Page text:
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Wednesday, 27 September 2017

PROBLEMS WITH THE LEAPING BUNNY PROGRAMME.


Hello cruelty-free friends. This post is going to be chatting through the pros and cons of the Leaping Bunny Programme.


HOLD UP... WHAT IS THE LEAPING BUNNY PROGRAMME?
If you're very new to cruelty-free living, the two words leaping bunny may mean nothing more to you than the idea of free bunnies jumping about and living their best life - which is undeniably a pretty great scene to think about.

However, the Leaping Bunny Programme (or LBP for short) is a programme run by Cruelty Free International, who are an organisation that campaign against animal experiments. They do this in a number of different ways - including by lobbying governments to stop testing and to instead fund alternatives, as well as conducting investigations into brands, and also wider education to help people understand why animal experiments are very cruel and very redundant in this day and age.

I respect them massively for all of the work that they do to help animals across the world. They have been huge pioneers in the cruelty-free movement and I really do not wish for this post to come across as me bashing them at all. You can click here to read about some of their amazing achievements in the liberation of animals. 

The LBP awards a little leaping bunny symbol as an accreditation to brands deemed by Cruelty Free International to be cruelty-free. More on this later.

WHY IS THE LEAPING BUNNY PROGRAMME NEEDED? 
I've spoken about this before, including in this video, but I'll give you a quick run down now...

As there is no legal ruling on when you can and cannot use the term cruelty-free to describe a brand or a product, this causes some issues in terms of distinguishing what is truly cruelty-free and what is just tactical marketing to make a product seem cruelty-free.

For instance, a brand may stamp the words AGAINST ANIMAL TESTING on their product, but that doesn't necessarily mean that the product's individual ingredients were not tested on animals by the suppliers, or further up the supply chain. In this specific example, even though it's true that the individual product wasn't tested on animals and that the brand themselves do not test on animals either, buying said product will fund more purchases from the suppliers that do test on animals - and therefore purchasing the product funds animal testing.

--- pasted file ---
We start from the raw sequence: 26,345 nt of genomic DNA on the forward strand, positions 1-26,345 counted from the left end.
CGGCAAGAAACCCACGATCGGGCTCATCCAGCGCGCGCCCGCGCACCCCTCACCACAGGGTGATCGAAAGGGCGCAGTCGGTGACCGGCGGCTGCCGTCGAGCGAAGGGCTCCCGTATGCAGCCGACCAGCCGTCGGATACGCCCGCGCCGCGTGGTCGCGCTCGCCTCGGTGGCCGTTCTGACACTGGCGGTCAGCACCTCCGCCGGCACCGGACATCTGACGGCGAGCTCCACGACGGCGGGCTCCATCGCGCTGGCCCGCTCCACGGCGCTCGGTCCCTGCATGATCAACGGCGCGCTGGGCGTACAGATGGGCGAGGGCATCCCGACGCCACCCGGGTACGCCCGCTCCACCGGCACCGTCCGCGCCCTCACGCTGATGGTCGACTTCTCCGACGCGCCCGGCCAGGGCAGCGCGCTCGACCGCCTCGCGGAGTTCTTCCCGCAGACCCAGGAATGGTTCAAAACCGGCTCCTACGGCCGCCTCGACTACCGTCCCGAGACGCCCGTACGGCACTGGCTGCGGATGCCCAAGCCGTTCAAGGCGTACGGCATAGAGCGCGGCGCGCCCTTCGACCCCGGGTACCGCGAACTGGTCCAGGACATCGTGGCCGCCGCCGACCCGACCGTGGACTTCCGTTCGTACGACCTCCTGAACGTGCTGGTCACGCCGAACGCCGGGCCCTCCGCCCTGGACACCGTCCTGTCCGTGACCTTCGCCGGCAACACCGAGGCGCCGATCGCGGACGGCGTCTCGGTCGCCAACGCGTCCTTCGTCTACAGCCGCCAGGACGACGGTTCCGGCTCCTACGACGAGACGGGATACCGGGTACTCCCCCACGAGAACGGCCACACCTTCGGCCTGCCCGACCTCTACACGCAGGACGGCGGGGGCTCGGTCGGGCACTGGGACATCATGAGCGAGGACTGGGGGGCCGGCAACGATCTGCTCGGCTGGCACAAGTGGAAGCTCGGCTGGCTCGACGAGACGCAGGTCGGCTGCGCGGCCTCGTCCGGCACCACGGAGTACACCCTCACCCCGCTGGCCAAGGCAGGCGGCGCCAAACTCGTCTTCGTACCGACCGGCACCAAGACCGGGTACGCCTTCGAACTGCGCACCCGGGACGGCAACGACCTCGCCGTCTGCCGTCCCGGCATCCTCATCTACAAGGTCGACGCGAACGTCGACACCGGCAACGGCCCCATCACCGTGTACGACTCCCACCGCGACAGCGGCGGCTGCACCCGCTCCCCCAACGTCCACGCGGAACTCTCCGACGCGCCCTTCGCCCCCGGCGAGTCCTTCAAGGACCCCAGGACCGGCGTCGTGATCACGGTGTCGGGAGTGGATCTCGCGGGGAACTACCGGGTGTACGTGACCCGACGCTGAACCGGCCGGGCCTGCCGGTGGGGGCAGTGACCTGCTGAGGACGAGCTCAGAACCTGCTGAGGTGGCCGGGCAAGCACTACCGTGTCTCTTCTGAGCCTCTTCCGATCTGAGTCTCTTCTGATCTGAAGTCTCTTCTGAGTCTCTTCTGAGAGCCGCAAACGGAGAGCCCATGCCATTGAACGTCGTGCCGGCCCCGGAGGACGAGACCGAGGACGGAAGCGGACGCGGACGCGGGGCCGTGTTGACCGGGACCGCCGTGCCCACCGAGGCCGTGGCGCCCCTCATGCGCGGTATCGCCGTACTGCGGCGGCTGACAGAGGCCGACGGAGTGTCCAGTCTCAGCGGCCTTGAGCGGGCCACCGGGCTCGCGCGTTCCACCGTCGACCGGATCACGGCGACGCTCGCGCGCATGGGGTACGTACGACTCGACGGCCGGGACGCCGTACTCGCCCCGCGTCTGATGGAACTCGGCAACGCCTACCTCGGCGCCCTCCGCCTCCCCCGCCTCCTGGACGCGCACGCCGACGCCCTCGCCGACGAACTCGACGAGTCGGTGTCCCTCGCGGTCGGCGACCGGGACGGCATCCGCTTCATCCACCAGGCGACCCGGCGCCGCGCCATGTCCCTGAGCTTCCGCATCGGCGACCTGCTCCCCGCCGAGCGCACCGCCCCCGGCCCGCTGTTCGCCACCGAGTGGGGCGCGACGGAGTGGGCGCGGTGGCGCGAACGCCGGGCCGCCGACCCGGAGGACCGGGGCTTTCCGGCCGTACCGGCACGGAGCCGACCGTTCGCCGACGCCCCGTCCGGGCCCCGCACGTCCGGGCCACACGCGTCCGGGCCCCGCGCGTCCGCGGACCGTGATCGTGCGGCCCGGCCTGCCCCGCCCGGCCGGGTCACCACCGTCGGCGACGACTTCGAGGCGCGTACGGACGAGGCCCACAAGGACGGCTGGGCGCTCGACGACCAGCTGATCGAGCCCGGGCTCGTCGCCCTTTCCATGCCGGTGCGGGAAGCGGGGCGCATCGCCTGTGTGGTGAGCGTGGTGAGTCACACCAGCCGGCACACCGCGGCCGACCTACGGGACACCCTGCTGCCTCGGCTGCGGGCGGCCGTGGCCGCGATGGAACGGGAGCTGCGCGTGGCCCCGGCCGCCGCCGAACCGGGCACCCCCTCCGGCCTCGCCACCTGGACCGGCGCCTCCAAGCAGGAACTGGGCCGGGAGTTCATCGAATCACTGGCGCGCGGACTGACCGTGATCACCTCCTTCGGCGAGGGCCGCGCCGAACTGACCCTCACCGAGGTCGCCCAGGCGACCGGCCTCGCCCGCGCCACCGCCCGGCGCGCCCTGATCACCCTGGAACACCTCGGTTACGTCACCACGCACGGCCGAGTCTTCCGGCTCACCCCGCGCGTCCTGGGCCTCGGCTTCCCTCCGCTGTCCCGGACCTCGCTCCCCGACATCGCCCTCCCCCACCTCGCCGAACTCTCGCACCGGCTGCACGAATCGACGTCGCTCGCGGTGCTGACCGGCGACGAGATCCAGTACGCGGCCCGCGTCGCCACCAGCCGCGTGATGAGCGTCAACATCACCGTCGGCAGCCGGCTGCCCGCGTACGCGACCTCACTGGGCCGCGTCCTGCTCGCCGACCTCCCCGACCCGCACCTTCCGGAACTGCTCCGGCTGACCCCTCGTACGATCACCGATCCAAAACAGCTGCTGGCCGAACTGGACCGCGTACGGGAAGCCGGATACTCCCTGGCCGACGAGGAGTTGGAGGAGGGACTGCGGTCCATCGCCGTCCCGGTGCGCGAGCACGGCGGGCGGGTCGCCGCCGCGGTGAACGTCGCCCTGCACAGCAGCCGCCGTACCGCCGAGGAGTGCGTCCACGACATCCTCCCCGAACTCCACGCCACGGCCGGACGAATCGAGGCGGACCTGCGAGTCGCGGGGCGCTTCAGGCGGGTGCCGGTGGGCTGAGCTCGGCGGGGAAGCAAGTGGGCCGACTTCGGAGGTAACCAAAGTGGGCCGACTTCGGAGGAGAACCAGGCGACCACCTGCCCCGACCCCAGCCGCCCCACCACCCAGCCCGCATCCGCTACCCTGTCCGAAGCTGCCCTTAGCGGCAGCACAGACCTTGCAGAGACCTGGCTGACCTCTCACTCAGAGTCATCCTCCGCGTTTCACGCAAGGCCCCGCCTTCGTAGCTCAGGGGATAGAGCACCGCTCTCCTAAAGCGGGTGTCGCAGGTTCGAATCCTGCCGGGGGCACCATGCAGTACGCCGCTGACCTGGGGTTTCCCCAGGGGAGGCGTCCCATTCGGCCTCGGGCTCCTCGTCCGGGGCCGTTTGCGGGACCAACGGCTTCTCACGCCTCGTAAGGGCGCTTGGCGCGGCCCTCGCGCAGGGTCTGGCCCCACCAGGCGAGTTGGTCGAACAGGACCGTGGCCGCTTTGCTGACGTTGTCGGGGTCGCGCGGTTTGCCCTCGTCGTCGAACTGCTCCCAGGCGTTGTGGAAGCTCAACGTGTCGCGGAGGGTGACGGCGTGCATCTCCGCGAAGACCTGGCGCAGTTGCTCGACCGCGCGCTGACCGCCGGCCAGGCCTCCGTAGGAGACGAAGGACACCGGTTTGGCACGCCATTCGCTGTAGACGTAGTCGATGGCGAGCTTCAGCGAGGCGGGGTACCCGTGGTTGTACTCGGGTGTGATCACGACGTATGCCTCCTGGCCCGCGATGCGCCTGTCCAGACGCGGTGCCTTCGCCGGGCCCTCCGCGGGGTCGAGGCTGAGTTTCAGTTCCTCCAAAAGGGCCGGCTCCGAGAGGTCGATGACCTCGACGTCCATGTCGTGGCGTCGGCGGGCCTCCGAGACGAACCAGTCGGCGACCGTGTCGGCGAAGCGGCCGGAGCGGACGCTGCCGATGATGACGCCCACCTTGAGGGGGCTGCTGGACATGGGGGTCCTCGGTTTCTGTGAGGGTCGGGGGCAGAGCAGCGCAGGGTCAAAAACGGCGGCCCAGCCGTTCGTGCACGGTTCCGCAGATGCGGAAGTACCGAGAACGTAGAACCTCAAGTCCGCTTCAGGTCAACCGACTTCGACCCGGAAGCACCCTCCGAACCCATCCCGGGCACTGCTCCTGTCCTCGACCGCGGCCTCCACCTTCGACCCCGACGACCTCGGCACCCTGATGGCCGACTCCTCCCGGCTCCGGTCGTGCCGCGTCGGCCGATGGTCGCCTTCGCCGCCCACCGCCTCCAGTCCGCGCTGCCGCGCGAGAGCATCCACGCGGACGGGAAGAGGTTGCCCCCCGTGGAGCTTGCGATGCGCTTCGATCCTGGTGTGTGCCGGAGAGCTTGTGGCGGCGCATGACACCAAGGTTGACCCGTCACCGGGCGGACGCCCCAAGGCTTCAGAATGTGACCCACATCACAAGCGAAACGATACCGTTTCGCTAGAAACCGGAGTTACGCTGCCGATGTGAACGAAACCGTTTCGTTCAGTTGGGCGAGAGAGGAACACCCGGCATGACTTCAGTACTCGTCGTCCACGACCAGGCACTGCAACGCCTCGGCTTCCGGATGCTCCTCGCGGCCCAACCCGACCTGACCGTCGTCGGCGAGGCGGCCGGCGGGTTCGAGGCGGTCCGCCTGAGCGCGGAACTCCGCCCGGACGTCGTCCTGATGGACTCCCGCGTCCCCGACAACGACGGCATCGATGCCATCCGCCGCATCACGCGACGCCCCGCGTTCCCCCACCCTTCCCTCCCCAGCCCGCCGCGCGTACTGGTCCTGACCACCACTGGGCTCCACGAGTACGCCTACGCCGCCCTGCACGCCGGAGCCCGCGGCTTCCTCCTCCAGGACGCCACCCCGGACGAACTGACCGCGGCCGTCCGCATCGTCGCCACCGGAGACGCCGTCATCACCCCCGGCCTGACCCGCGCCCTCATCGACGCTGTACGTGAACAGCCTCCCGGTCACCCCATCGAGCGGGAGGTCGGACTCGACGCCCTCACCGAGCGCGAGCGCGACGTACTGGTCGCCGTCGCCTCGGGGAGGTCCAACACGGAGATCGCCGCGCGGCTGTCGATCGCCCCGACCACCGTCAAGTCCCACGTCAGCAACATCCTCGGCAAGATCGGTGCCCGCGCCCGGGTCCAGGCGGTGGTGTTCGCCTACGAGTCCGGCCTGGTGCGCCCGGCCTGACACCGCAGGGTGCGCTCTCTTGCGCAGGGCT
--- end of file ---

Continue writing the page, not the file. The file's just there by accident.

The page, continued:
See how it can quickly get pretty complicated?

This is where the LBP comes in. It's a way of verifying that a brand is cruelty-free. It brings an element of objectivity to products and their cruelty-free standing. For a brand to have that bunny stamped on their products, they have to agree to do certain things to make sure they are not funding animal testing. These include agreeing to an independent audit of their supply chain, obtaining yearly assurances that no animal testing occurs in their supply chain and so on.

I see the LBP as a brilliant starting point for cruelty free beginners. It gives you a good idea of some more ethical brands to shop with when you first start investigating and building up your cruelty-free knowledge. There are so many brands on the programme that I'm sure there is something for everyone!


SO, WHAT'S THE PROBLEM?
With all that said, the LBP is not without its faults.

Firstly, it doesn't acknowledge which of their approved brands are owned by parent companies that do test on animals. For example, up until recently The Body Shop was owned by L'Oreal. L'Oreal are not cruelty-free. Despite this, The Body Shop has been approved by LBP as cruelty-free for a long time. This lack of clarity of which of their brands are independently owned and which are owned by larger corporations means some people don't trust the LBP and Cruelty Free International's judgement on brands.

Secondly, just because a brand doesn't have approval from LBP, it doen't mean that it's automatically not cruelty-free. It might just mean that it doesn't have the funds to enter the scheme at the moment (for this situation I'm speaking mainly of smaller independent brands who may not have the capital to invest in the programme - but that doesn't necessarily mean they definitely test on animals). Another example could be Lush Cosmetics, who are cruelty-free but don't hold Leaping Bunny status because they are even more strict on their animal testing policy than LBP themselves.

Thirdly, there are many variations of a bunny-type symbol that brands use to 'show' their product is cruelty-free. They stamp some variation of a bunny outline on their product and some people may automatically think this means the product is LBP approved, when it isn't.

A good example of this kind of mix up is the packaging of the well-loved Batiste Dry Shampoo. They are not approved by the LBP, and yet still print a picture of a bunny on their packaging with 'Not Tested On Animals'. A picture of this variation of the logo can be seen on this blogpost by a fellow cruelty-free blogger, with an explanation about how they are not clear on their cruelty-free stance at all. Although this occurance is not Cruelty Free International's fault at all, nor is it really in their power what other brands do with variations of their bunny symbol, it does bring more confusion into the mix. Not ideal.

So there we go. There is my praise and my slight qualms with the programme laid out on the table. No, the LBP is not perfect - but hey, what is? Cruelty-free information is a very mysterious area, with a lot of mixed messages on the internet and beyond, and any organisation that strives to clear this mystery and (most importantly) to help animals is a winner to me. Just needs a little work in my opinion, which will hopefully come with time and with more wide-spread awareness.

What are your thoughts? 

#CRUELTYFREECLUB.

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